Ethereum has been the predominant platform for creating decentralized apps (DApps) for several years now, however, it has one risk. An Ethereum fork can bring in plenty of disruptions, which can adversely affect the DApp ecosystem. Decentralized Finance (DeFi) has now drastically reduced this risk.
Public blockchain networks are highly decentralized. Nodes have equal power and governance on such networks happen by consensus among the participants. While this generally works, there are times when contentious matters break this consensus.
The community on the public blockchain in question undergoes a split and the chances of a consensus diminish. Such contentious issues give rise to hard forks in the network, i.e., two camps go their separate ways with their respective versions of the blockchain network.
The 2016 Ethereum DAO hack had resulted in such a hard fork, subsequently, Ethereum and Ethereum Classic became separate blockchains. The camp that wanted to recover from the actions of the hacker became the Ethereum (ETH) community as we know it today, whereas the other camp became Ethereum Classic (ETC).
There could certainly be Ethereum Improvement Proposals (EIPs) with contentious upgrades in future. If the Ethereum community can’t reach a consensus, then we may very well see another fork!
Given the large number DApps already on the Ethereum network, a fork could disrupt all of them. Not to mention that scam stars take advantage of hard forks to dupe the users of public blockchain networks. It’s this risk that DeFi is addressing, although in ways we might not have foreseen!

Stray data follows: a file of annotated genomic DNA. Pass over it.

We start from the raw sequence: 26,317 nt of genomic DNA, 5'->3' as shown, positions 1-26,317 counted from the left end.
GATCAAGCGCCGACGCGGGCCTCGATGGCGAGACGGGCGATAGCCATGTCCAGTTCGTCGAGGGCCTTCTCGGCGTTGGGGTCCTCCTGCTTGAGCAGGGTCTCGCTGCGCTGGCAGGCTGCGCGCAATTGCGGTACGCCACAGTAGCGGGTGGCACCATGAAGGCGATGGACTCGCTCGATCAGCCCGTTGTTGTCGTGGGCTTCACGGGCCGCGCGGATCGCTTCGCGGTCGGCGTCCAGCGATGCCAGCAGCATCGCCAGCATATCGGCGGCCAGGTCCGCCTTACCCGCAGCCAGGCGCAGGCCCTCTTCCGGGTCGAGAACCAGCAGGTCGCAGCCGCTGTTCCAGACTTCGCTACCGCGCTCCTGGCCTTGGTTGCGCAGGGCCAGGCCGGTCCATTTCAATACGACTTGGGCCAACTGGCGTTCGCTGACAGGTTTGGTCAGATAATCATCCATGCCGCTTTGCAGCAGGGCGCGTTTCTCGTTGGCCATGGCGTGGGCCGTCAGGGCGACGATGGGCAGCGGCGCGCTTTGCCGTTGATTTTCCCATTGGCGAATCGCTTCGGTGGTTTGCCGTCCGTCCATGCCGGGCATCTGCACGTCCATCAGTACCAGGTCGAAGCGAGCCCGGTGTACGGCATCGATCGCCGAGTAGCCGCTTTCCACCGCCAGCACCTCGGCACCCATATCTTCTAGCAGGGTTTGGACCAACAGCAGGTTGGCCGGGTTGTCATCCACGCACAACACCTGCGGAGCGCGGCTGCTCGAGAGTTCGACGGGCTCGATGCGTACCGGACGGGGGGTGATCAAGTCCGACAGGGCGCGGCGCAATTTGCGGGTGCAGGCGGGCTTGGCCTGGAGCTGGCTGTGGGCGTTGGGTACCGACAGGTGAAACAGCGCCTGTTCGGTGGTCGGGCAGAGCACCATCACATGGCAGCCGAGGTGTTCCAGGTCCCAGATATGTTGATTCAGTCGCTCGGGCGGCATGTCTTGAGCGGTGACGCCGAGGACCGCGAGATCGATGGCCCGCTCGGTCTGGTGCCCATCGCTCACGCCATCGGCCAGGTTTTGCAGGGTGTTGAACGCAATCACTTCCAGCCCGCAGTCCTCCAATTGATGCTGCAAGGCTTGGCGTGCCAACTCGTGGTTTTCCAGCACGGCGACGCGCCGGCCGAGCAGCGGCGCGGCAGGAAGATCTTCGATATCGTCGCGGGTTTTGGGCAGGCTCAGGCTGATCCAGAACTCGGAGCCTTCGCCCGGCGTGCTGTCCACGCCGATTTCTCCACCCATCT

How Decentralized Finance (DeFi) will rule out an Ethereum fork
Let’s first understand what DeFi is. DeFi is just an ecosystem of financial tools, however, they are on a decentralized public blockchain. Note that DeFi tools perform the same functions that their traditional financial systems counterparts would do.
The only difference between DeFi and their traditional counterparts is that the DeFi ecosystem uses the decentralization paradigm of public blockchain networks. Most DeFi tools run on the Ethereum network.
Open lending protocols, issuance platforms, decentralized prediction markets, decentralized exchanges, and stablecoins prominent examples of DeFi tools. Polymath, the Security Token Offering (STO) platform and Circle (USDC), the well-known stablecoin are essentially DeFi tools that make offer traditional financial products on a decentralized blockchain network.
You would think that the DeFi ecosystem is vulnerable to a future Ethereum fork, wouldn’t you? Ironically, the very popularity of the DeFi tools is creating a situation where a future Ethereum hard fork will be unlikely! Let’s see how.
The DeFi apps have a growing user base. If a part of the Ethereum community wants a hard fork, it must take all of the popular DeFi apps onboard. If USDC decides to stay on the original network, then the holders of USDC will have no gain in the forked networks!
What if a DeFi application decides to adopt the new chain? The project team will need to undertake painstaking efforts to support its users on the new chain, and such efforts might turn out to be impractical.
When all popular DeFi tools stay on the original chain, the new chain will hardly see any activities! Oracles that feed smart contracts will not run, moreover, smart contracts might process no value. A hard fork might ultimately bring no value for the rebel community!
The unexpected solution to the risk of an Ethereum fork
Ethereum always promised much more than the cryptocurrency Ether since it’s a powerful DApp platform. With the growing popularity of DeFi tools on Ethereum, the cost of a hard fork has become very high. The DeFi ecosystem is turning out to be an unexpected mitigation against future hard forks.